W3C home > Mailing lists > Public > semantic-web@w3.org > July 2010

RE: Show me the money - (was Subjects as Literals)

From: Michael Schneider <schneid@fzi.de>
Date: Fri, 2 Jul 2010 12:00:53 +0200
Message-ID: <0EF30CAA69519C4CB91D01481AEA06A001F07C23@judith.fzi.de>
To: "Pat Hayes" <phayes@ihmc.us>, "Jeremy Carroll" <jeremy@topquadrant.com>
Cc: "Linked Data community" <public-lod@w3.org>, "Semantic Web" <semantic-web@w3.org>
Pat Hayes wrote:

>It is also important to distinguish changes which actually harm your
>code, and changes which simply make it less complete. Allowing literal
>subjects will not invalidate your engines in any way: it will simply
>mean that there will be some RDF out there which they may be unable to
>process, or which might require them to do some preprocessing (such as
>replacing
><literal> :p :o .
>with
>_:x :p :o .
>_:x :same <literal> .
>with a special company-specific :same property marker. For example.)
>But none of this *invalidates* your huge pile of expensive investment
>in code base; it merely makes it just a wee bit obsolete. But by the
>time this process is over, it will be obsolete anyway, I am sure,
>simply by virtue of being about four or five years older.

If I were forced to update an existing/in-use RDF-based system to treat
literal subjects, without changing the core of the system (for the moment at
least), the following idea comes to mind:

    1) The parsers and formatters would need to be extended to treat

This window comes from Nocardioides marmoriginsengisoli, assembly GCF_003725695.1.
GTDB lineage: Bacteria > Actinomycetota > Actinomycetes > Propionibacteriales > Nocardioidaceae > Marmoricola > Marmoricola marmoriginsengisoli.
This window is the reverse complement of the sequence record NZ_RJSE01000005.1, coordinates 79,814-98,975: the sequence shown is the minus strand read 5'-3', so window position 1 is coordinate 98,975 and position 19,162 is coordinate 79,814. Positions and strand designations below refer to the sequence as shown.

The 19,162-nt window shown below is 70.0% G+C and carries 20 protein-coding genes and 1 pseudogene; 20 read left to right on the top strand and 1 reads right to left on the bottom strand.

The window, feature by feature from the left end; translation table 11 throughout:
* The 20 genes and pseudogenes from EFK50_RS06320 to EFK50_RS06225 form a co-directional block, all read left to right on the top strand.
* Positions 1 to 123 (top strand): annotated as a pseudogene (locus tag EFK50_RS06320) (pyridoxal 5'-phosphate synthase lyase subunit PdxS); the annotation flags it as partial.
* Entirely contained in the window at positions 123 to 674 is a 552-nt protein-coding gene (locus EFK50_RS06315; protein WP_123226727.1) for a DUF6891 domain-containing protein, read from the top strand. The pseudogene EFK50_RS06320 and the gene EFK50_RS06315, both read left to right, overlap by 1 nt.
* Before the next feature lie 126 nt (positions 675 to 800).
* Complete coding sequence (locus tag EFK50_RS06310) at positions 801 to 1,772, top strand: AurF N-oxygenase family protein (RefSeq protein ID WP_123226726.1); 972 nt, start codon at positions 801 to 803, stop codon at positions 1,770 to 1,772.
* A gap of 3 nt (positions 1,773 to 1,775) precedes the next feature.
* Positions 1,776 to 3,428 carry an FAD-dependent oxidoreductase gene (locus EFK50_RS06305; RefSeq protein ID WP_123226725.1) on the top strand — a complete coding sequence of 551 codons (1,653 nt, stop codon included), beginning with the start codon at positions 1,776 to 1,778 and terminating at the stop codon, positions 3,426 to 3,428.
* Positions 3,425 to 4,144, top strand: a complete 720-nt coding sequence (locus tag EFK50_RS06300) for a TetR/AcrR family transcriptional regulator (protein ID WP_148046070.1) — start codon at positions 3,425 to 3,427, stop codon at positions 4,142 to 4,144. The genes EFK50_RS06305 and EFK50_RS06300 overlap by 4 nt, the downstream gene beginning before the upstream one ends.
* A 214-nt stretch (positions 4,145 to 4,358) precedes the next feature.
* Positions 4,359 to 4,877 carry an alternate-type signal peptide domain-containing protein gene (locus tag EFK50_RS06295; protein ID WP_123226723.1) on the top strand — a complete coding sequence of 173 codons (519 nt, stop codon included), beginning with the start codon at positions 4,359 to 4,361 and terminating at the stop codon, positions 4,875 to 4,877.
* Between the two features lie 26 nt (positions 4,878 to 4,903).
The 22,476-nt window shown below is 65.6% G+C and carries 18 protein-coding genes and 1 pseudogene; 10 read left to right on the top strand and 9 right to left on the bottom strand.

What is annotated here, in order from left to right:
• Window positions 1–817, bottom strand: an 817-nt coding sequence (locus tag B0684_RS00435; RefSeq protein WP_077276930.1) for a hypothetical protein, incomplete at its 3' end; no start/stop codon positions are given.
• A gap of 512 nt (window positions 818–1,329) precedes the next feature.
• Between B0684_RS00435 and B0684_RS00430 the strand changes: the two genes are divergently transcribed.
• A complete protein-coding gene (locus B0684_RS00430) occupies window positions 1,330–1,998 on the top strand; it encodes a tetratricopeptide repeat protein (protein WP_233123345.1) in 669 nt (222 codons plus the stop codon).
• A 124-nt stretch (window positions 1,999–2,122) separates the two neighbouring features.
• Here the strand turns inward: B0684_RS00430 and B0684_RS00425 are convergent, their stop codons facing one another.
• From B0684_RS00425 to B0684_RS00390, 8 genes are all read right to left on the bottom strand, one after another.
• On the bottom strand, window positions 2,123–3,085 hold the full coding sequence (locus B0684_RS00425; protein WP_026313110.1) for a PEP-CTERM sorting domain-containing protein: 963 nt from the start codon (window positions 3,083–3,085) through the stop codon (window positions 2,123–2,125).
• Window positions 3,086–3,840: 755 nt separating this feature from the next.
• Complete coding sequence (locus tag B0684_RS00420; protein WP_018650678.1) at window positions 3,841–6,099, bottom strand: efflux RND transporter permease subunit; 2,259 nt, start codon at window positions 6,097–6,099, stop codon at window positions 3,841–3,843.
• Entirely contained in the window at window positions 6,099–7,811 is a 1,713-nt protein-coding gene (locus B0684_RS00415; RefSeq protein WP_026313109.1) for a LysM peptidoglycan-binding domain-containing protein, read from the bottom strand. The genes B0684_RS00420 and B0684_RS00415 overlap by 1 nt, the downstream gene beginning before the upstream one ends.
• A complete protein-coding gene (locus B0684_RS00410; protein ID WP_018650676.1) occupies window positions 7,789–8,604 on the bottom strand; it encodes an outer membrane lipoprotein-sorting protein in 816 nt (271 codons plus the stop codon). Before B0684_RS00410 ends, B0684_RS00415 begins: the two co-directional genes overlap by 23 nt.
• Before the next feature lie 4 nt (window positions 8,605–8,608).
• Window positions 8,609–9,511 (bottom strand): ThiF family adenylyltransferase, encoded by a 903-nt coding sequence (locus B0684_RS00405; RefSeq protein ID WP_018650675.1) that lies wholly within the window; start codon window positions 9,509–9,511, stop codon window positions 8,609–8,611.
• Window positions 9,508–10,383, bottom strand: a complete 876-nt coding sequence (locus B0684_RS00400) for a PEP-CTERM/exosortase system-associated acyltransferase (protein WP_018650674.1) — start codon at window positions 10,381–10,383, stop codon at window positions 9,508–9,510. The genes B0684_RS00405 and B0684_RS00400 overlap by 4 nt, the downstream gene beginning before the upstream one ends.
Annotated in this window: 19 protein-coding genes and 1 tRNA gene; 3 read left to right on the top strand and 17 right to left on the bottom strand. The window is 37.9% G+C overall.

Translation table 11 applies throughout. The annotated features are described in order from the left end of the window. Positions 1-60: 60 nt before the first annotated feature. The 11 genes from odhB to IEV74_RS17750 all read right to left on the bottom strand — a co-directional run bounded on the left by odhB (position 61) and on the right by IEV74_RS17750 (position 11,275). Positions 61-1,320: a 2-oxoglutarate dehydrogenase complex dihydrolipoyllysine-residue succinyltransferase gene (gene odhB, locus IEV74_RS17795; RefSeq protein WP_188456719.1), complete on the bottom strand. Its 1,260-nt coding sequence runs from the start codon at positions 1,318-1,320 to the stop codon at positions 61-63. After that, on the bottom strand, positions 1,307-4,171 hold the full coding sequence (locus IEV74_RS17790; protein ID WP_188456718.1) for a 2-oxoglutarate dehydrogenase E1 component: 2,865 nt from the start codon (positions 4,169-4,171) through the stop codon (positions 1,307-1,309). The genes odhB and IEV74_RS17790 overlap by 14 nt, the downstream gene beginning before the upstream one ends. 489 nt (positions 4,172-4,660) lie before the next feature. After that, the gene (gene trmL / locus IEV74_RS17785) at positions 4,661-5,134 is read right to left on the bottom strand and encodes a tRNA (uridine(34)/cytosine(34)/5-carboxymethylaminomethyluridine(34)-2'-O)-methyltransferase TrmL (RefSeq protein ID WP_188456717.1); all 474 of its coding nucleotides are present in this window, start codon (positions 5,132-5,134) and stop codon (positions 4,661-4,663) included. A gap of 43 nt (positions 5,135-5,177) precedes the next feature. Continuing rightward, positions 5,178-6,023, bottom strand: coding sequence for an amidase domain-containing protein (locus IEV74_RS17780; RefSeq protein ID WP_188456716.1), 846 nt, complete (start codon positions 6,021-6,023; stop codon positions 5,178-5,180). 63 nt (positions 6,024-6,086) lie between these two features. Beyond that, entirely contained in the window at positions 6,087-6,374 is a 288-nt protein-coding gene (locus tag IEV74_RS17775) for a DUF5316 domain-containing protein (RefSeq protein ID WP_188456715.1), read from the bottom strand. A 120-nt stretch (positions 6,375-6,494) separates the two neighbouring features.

generalized RDF syntax, and there would need to be some internal
representation of generalized RDF graphs. Ok, this would be some work to do,
but...

    2) Once I have an internal representation of generalized RDF graphs, we
can come up with a set of new URIs to replace all the "bad" literal subjects
with these URIs. There would be a table representing this replacement.

    3) Now, I can give the translated RDF to the original tool. The RDF is
fine now (conforming to RDF2004), and so the tool will work without
problems. The output of the tool would also be RDF2004 compliant. Because,
the tool, being a traditional RDF tool, won't introduce literals in subject
position itself.

    4) All output is then be re-translated to a generalized RDF form, by
substituting the special URIs with the original literals, and can be
presented as such by the new formatters (see 1).

There is certainly some code to write here, but most of it should be
straightforward to create and could be written once and made into an
open-source/free-software library to be used by everyone who needs it. And,
why shouldn't this library not be created by the RDF2 working group itself?

So, the "investment-killer" argument should not be a major one, at least...

Michael

--
Dipl.-Inform. Michael Schneider
Research Scientist, Information Process Engineering (IPE)
Tel  : +49-721-9654-726
Fax  : +49-721-9654-727
Email: michael.schneider@fzi.de
WWW  : http://www.fzi.de/michael.schneider
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Received on Friday, 2 July 2010 10:01:28 UTC

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